IOM Report: Why do Americans Live Shorter, Unhealthier Lives?

Americans live shorter and unhealthier lives compared with peer countries, according to a new report by the Institute of Medicine and the National Research Council.

The report, "U.S. Health in International Perspective: Shorter Lives, Poorer Health," compares life expectancy and health in the United States with 16 peer countries — other high-income democracies — using data primarily from the late 1990s through 2008. The peer countries include Australia, Austria, Canada, Denmark, Finland, France, Germany, Italy, Japan, the Netherlands, Norway, Portugal, Spain, Sweden, Switzerland and the United Kingdom.

The United States spends more per person on healthcare than any other country, according to the report. However, Americans die at younger ages and have poorer health from birth through adulthood. The U.S. lags other countries in at least nine health indicators compared with the average of peer countries, according to the report:

1.    Infant mortality and low birth weight
2.    Injuries and homicides
3.    Adolescent pregnancy and sexually transmitted infections
4.    HIV and AIDS
5.    Drug-related deaths
6.    Obesity and diabetes
7.    Heart disease
8.    Chronic lung disease
9.    Disability

The exceptions to Americans' poorer health are lower cancer death rates and better control of blood pressure and cholesterol levels. In addition, Americans who live to 75 tend to live longer than people in the 16 peer countries.

The report's authors identified several possible reasons for Americans' worse health:

1. Health systems. The United States has a larger uninsured population and less access to primary care.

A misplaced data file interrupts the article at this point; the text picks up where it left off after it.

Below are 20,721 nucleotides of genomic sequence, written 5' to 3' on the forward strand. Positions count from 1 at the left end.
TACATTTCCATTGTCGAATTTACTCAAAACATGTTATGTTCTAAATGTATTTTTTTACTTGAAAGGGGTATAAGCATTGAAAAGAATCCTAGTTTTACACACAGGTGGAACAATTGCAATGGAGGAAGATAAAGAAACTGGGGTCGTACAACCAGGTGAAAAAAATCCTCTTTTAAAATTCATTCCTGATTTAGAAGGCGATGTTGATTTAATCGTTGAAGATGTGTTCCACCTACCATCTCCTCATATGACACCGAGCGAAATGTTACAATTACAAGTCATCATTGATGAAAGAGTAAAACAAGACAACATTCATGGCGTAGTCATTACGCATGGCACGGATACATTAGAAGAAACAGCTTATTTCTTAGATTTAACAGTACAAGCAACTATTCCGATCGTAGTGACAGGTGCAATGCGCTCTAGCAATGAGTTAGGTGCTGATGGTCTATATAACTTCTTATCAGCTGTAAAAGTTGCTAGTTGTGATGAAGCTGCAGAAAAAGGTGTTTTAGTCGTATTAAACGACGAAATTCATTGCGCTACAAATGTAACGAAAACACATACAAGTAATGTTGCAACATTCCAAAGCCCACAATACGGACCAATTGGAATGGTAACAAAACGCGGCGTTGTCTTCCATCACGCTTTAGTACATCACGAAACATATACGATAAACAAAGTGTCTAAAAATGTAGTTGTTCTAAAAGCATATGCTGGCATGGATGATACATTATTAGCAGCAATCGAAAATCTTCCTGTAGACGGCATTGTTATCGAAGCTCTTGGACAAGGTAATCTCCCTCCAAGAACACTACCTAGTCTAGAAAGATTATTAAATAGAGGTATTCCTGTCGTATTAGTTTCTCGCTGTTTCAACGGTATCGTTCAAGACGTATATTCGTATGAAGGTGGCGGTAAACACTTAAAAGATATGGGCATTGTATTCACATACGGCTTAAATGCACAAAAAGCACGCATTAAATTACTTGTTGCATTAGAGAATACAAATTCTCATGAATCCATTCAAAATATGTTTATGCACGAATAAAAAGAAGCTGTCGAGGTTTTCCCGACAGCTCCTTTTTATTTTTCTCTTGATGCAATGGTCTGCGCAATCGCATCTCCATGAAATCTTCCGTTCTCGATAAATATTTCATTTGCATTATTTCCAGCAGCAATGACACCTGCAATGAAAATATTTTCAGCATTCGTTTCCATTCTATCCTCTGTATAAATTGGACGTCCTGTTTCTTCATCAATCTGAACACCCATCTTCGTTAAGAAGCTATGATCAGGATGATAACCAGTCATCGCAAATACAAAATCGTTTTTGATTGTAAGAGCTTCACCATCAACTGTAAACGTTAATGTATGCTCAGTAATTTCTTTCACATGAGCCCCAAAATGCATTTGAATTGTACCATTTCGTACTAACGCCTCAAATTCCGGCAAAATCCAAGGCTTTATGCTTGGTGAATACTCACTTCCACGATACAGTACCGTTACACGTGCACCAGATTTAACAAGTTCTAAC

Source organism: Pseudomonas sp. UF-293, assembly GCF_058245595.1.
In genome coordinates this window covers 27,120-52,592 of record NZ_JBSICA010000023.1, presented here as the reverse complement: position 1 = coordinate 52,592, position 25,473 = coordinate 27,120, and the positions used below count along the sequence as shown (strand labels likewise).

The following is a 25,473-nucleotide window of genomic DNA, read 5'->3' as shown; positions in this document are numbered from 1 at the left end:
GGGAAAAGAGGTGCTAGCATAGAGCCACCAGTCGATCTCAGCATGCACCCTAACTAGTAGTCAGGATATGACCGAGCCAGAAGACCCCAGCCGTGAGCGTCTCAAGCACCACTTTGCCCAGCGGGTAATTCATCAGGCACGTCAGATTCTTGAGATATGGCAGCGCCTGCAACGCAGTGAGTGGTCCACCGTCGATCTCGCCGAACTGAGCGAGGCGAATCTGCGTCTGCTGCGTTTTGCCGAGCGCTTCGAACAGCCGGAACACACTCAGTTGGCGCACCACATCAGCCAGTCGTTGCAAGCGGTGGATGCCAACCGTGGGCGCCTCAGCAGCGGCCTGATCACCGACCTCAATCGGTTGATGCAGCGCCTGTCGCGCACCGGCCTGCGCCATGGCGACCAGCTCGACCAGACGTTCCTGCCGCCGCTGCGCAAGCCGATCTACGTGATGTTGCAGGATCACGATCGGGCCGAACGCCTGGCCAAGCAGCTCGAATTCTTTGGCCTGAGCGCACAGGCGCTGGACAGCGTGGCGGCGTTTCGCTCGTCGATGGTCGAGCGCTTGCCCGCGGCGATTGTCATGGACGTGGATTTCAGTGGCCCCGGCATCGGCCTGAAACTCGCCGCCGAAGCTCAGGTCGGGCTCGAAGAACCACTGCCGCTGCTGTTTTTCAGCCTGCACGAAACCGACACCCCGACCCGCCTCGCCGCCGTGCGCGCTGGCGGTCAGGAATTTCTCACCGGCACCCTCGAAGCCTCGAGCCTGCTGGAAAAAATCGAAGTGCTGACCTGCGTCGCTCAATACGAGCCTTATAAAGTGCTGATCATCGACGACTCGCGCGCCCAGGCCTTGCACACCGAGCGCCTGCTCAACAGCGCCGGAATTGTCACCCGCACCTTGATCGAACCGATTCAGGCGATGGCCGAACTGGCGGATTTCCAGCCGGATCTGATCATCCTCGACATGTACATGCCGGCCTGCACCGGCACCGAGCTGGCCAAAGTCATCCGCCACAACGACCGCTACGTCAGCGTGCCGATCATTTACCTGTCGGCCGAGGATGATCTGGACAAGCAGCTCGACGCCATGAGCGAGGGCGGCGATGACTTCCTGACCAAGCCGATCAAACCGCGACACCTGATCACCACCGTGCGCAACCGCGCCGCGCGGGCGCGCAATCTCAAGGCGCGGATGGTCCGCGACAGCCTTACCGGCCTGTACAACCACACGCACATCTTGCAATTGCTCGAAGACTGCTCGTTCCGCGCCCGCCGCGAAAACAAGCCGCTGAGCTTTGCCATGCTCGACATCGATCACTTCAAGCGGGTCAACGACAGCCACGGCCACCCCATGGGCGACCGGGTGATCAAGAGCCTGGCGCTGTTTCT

2. Health behaviors. While Americans are less likely to smoke than people in peer countries, they consumer more calories per person and have higher rates of drug abuse, among other behaviors.
3. Social and economic conditions. On average, Americans' income is higher than in other countries. However, the U.S. has higher levels of poverty and income inequality and lower rates of social mobility, according to the report.
4. Physical environments. "U.S. communities and the built environment are more likely than those in peer countries to be designed around automobiles, and this may discourage physical activity and contribute to obesity," the authors wrote.

The authors concluded that more awareness among the U.S. public is needed to trigger changes in the U.S. public health system to improve health and stymie rising healthcare costs.

More Articles on U.S. Health vs. Other Countries:

How Does U.S. Healthcare Quality Fare Against 10 Countries?
A Look From Within: Why Are U.S. Healthcare Costs so High?

U.S. Outspends 12 Industrialized Nations on Healthcare, But Quality Lags

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